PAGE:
Rhetorical Rules of Engagement

Several papers and posts here describe each of these aspects, but even when dealing with would-be factual knowledge, the content may not be entirely objective or logical and anyway, the process is always rhetorical, involving communication between human individuals and the tribes with which we identify. In simplest form:

“Tread softly, for you tread upon my dreams.
(W B Yeats)

“Reflect on what you hold sacred
and be gentle with what other people hold sacred.”
(Elizabeth Oldfield)

The rules of engagement below, from earlier collaborative forums, seems to apply equally to any correspondence, face-to-face debate, on-line commenting and/or social media, formally moderated or otherwise. Social media will be all our downfall if we don’t respect the rules:

And there is only one rule: R.E.S.P.E.C.T
(Good Faith – honest intentions and mutual respect for the rules, the content and the participants.)

Rule #1 RESPECT – Understand & Question before Disagree & Criticize.
Critical debate is essential to all our agendas and anyone voicing direct disagreement with or criticism of the arguments of another must be seen to have understood, or sincerely attempted to understand, the others’ argument and to have related their counter argument to it. Conversely, if someone disagrees with you directly, your first response, unless you see your own error, must be to establish that they do indeed understand your position. See also Rappaport’s Rule(s) also known as Steelmanning.

There are many other tactical rules for resolving apparent disagreement. Evolving mutual understanding always beats attempting to prove yourself right and the other guy wrong, except in particular mutually-agreed, artificially-controlled “debate” and “critique” circumstances. And remember, if it’s a new conversation with someone new to you, the early part of this “understand & question” phase may be as much about values you may or may not share as the content of the particular argument. If you jump too quickly to testing the others position by summarising it back to them in rhetorical questions you could be much wider of the mark than you realise, offending unspoken values held sacred. Until you know you’re both ready for a good-faith steel-man assume the principle of charity, that the other person is at least as virtuous as you are in terms of values and knowledge. “Surely you don’t mean X?” is effectively a strawman if it’s something you couldn’t already agree to yourself.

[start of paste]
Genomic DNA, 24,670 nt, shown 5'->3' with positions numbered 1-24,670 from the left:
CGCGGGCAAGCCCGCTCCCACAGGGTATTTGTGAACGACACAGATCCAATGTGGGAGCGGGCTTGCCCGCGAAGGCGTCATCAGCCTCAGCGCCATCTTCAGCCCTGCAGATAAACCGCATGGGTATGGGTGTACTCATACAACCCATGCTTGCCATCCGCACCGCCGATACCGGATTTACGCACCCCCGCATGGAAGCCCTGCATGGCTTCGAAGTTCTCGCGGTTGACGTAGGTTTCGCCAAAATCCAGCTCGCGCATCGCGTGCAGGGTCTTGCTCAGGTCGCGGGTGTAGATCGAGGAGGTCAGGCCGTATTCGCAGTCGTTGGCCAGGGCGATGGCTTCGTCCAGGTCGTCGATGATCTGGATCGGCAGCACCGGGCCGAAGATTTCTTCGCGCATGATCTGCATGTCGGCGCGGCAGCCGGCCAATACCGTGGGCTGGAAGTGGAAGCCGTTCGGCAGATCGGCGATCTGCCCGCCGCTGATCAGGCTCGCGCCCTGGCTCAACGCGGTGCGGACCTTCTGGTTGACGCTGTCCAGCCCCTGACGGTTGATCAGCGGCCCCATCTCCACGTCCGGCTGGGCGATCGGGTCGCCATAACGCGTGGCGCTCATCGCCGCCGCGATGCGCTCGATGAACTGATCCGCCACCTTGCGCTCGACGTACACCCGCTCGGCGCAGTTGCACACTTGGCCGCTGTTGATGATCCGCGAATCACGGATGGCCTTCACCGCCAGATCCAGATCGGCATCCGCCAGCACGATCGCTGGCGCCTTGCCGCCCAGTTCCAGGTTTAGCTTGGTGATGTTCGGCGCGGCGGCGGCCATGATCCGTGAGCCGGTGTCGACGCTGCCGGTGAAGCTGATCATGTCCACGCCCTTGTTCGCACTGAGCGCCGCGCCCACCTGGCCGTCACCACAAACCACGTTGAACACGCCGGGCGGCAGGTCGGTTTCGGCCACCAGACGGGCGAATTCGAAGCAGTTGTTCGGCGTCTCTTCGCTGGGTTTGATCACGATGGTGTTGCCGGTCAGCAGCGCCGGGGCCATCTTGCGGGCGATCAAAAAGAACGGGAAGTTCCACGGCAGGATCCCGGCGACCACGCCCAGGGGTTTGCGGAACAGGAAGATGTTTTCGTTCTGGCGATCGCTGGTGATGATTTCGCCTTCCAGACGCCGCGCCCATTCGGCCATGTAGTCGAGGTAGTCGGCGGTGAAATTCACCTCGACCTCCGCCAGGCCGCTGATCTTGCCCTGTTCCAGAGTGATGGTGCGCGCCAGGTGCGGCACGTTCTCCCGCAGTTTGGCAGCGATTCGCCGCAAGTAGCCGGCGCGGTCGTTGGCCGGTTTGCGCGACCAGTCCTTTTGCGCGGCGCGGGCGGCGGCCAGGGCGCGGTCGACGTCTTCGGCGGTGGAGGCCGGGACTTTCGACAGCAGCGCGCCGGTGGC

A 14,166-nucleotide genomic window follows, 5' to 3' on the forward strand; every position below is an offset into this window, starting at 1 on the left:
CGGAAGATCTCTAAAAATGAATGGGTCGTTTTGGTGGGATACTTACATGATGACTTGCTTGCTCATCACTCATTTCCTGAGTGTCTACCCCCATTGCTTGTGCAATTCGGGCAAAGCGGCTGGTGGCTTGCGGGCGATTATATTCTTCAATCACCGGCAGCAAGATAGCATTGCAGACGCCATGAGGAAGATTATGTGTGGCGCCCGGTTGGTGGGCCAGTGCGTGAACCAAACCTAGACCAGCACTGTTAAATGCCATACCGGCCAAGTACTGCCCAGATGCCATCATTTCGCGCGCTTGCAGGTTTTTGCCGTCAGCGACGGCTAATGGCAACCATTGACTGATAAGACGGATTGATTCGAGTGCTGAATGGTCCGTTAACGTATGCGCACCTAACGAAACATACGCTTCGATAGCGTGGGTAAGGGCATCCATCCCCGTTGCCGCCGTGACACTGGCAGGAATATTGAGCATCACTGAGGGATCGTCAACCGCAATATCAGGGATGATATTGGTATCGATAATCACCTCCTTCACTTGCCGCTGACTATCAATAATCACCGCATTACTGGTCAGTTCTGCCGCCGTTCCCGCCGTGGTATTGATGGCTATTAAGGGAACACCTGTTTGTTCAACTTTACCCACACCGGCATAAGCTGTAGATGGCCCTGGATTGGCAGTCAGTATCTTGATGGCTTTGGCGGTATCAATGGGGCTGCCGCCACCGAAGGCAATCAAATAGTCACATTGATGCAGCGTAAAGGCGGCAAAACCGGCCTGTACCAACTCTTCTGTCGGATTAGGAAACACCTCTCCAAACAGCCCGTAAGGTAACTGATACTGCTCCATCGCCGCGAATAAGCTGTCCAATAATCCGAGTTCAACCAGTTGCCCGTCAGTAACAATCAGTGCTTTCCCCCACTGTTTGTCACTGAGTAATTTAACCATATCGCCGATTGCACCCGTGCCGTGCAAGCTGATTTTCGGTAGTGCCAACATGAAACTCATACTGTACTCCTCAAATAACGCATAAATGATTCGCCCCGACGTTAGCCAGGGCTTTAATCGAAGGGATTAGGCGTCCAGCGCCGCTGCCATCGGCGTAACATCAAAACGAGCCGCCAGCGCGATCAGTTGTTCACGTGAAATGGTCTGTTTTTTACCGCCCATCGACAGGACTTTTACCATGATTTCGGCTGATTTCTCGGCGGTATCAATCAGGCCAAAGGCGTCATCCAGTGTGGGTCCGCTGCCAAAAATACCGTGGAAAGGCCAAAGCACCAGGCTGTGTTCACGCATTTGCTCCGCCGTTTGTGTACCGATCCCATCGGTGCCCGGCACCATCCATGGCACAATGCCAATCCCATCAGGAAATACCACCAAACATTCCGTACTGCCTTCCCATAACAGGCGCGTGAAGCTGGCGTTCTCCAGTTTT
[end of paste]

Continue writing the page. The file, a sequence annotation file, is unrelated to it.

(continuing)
Rule #2 RESPECT – No “Ad Hominem” attacks on the Individual or Group.
Absolute no-no. Anyone having trouble with an individual should resolve directly with that individual, involving a confidential and mutually-respected mediator if necessary, with public sanction and/or disengagement only as a last resort.

And again, remember a straw-man couched as a rhetorical question copied @ third parties may be received ad hominem, even if it is not intended as a direct insult.

Rule #3 RESPECT – Duty of Care when using Rhetoric or Irony.
OK, but life (mine and yours) would be boring and sterile if we politely agreed with each other. So lively, critical, robust, intelligent debate in good faith is positively encouraged. Unless you are recognised as Court Jester what will not be tolerated is any perceived intent to circumvent Rules #1 & #2 under cover of  rhetorical tricks or rhetorical irony. Needless to say any actual intellectual dishonesty or deception is bad faith. You can never further objectify Rule #3 definitively, but example rules of thumb might help:

      • If you use rhetorical questions and/or (playful) straw-men and/or (attempted) humour to draw attention to your point, you must follow-through the dialogue to mutual understanding.
      • Without this follow-up, playing to the gallery, rhetorical zingers and mockery will be seen as ad-hominem of your target. Only mock someone who already knows you love and respect them. “Collapse of stout party” is merely a rhetorical move, not a conclusion.
      • If you share (or like or applaud) someone else’s rhetorical move, or you game the levels of irony and sarcasm on top of theirs, you inherit the responsibility for the follow-up.
      • Seriously though, only The Court Jester is exempted from these rules and, fun though it is, we can’t all be court jester at any given time. That’s entertainment.
      • When all is said and done, it’s a game, games have rules and creativity demands that the rules are there to be broken. Rules are for guidance of the wise and the enslavement of fools. There is after all, only one rule; see Respect.

=====

All rules are for
guidance of the wise
and the enslavement of fools
.

[More on – Rappaport’s Rule(s) / Steelmanning.]

[More on the rules of humour – The Court Jester.]

[More on Intellectual Honesty.]